Follow-up after curative treatment for breast cancer: why do we still adhere to frequent outpatient clinic visits?

M.L. Kimman*, A.C. Voogd, C.D. Dirksen, P.R.J. Falger, P.S.G.J. Hupperets, K.B.I.M. Keymeulen, M.H. Hebly, C.J.G. Dehing-Oberije, P. Lambin, L.J. Boersma

*Corresponding author for this work

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Follow-up after curative treatment for breast cancer consists of frequent outpatient clinic visits, scheduled at regular intervals. Its aim is primarily to detect local disease recurrence, or a second primary breast cancer, but also to provide information and psychosocial support. The cost-effectiveness of these frequent visits is being questioned however, leading to a search for less intensive follow-up strategies, such as follow-up by the general practitioner, patient-initiated or nurse-led follow-up or contact by telephone. These strategies are generally considered to be safe, but they are not yet widely accepted in clinical practice. Since brief interventions based on self-education and information have been shown to be able to improve quality of life, we hypothesise that these interventions may lead to a better acceptance of reduced follow-up by both patients and professionals.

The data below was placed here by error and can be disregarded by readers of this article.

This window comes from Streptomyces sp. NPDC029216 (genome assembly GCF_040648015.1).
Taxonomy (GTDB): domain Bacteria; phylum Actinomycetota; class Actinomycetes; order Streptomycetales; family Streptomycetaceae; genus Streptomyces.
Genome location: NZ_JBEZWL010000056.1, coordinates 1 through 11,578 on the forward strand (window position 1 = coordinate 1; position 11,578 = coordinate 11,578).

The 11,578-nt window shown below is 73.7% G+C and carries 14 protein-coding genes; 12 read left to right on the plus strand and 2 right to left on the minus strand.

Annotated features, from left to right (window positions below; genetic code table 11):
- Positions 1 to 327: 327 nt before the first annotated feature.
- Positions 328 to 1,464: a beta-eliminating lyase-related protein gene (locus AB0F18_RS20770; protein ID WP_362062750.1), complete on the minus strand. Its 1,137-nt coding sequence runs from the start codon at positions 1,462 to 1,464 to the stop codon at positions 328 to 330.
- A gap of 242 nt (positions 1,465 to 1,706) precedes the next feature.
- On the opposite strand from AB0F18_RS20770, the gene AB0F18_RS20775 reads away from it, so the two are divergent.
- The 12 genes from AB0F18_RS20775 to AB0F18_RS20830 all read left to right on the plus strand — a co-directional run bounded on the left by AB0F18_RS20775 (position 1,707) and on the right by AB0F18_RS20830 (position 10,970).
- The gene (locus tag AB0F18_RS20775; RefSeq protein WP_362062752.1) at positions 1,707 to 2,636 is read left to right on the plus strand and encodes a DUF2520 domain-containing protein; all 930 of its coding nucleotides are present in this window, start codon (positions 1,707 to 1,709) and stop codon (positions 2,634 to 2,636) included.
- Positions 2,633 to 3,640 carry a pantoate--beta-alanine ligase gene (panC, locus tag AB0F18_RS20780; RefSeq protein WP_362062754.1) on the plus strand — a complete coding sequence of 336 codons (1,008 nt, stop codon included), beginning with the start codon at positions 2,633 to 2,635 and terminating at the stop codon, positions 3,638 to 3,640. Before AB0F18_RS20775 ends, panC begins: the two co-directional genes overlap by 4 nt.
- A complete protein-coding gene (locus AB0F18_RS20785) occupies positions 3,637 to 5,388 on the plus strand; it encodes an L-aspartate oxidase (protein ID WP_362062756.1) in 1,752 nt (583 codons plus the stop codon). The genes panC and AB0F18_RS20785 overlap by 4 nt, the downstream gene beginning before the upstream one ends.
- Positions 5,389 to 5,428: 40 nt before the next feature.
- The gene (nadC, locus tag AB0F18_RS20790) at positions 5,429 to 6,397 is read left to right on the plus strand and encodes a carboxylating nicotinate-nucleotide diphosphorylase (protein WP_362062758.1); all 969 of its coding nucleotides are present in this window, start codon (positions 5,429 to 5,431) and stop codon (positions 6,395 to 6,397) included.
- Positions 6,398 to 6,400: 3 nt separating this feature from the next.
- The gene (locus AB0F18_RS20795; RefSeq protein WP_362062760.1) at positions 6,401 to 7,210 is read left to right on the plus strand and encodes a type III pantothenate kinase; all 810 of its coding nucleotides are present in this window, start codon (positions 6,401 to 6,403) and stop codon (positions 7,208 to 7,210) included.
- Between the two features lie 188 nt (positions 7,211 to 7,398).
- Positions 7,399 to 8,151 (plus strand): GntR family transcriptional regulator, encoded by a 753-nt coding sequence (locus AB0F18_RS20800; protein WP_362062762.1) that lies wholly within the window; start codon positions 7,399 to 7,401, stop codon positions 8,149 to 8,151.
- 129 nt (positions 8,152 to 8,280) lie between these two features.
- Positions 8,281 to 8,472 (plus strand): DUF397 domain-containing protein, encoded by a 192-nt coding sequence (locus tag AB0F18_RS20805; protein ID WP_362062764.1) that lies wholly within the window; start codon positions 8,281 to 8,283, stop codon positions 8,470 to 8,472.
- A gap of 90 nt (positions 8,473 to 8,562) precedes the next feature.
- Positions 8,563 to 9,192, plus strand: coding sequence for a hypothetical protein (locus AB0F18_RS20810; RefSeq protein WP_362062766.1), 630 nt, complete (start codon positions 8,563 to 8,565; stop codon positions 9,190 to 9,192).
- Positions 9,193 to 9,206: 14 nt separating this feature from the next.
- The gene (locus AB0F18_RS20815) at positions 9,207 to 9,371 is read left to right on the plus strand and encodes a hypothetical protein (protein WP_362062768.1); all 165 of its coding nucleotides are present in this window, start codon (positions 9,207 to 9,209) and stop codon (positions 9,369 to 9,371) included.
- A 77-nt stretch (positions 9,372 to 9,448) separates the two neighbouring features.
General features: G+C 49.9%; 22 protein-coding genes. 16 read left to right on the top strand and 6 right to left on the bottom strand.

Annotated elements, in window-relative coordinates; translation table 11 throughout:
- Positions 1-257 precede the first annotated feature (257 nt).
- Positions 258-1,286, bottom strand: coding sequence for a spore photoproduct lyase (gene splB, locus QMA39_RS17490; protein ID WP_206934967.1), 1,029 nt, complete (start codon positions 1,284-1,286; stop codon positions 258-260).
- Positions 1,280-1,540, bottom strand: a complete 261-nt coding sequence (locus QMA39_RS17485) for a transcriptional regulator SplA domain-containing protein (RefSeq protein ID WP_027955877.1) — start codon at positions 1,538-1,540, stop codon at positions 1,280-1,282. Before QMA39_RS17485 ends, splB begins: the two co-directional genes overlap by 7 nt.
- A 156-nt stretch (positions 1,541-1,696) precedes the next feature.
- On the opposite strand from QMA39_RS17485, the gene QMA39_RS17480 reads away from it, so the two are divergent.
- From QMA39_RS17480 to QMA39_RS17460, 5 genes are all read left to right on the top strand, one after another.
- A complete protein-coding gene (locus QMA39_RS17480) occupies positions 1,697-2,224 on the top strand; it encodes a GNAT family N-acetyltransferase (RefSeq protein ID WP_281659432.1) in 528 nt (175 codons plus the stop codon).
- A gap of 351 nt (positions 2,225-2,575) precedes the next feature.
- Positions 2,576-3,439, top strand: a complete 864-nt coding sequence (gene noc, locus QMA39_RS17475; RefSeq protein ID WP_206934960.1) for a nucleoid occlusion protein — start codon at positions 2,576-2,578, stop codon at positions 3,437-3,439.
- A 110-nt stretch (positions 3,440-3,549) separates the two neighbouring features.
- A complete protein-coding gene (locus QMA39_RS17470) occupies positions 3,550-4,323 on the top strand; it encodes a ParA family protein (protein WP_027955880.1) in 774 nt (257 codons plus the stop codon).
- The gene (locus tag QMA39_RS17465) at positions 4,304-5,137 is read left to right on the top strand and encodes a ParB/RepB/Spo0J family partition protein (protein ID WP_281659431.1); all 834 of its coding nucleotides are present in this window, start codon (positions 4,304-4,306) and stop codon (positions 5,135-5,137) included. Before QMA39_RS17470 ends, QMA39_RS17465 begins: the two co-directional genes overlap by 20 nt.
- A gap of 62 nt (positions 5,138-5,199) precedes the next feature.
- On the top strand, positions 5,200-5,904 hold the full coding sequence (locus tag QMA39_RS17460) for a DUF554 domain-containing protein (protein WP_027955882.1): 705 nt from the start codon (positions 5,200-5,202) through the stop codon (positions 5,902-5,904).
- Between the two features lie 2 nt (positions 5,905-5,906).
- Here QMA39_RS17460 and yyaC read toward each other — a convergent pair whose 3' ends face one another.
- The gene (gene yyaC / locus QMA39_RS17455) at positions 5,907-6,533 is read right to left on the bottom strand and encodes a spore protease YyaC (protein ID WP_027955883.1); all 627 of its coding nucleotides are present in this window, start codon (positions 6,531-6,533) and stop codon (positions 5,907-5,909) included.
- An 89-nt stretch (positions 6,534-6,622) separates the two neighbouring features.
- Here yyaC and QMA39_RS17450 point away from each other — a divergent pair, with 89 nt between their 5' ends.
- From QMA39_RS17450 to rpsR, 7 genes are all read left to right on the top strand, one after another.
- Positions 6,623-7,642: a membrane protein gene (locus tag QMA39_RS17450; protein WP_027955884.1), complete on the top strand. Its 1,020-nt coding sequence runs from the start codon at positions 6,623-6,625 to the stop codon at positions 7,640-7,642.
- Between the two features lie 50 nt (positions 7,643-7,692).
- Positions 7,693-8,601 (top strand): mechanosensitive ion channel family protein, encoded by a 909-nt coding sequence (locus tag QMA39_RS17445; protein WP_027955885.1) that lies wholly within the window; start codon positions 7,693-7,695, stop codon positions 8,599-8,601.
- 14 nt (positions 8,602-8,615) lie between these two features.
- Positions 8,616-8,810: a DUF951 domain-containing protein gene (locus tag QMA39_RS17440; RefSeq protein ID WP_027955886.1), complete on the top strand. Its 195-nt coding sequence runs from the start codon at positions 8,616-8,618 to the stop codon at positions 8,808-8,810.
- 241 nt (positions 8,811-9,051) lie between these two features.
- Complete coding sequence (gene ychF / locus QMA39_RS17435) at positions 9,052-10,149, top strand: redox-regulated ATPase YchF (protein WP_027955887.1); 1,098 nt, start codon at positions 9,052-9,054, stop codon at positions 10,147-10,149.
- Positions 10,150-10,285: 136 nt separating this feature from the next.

Original languageEnglish
Pages (from-to)647-653
JournalEuropean Journal of Cancer
Issue number4
Publication statusPublished - 1 Jan 2007

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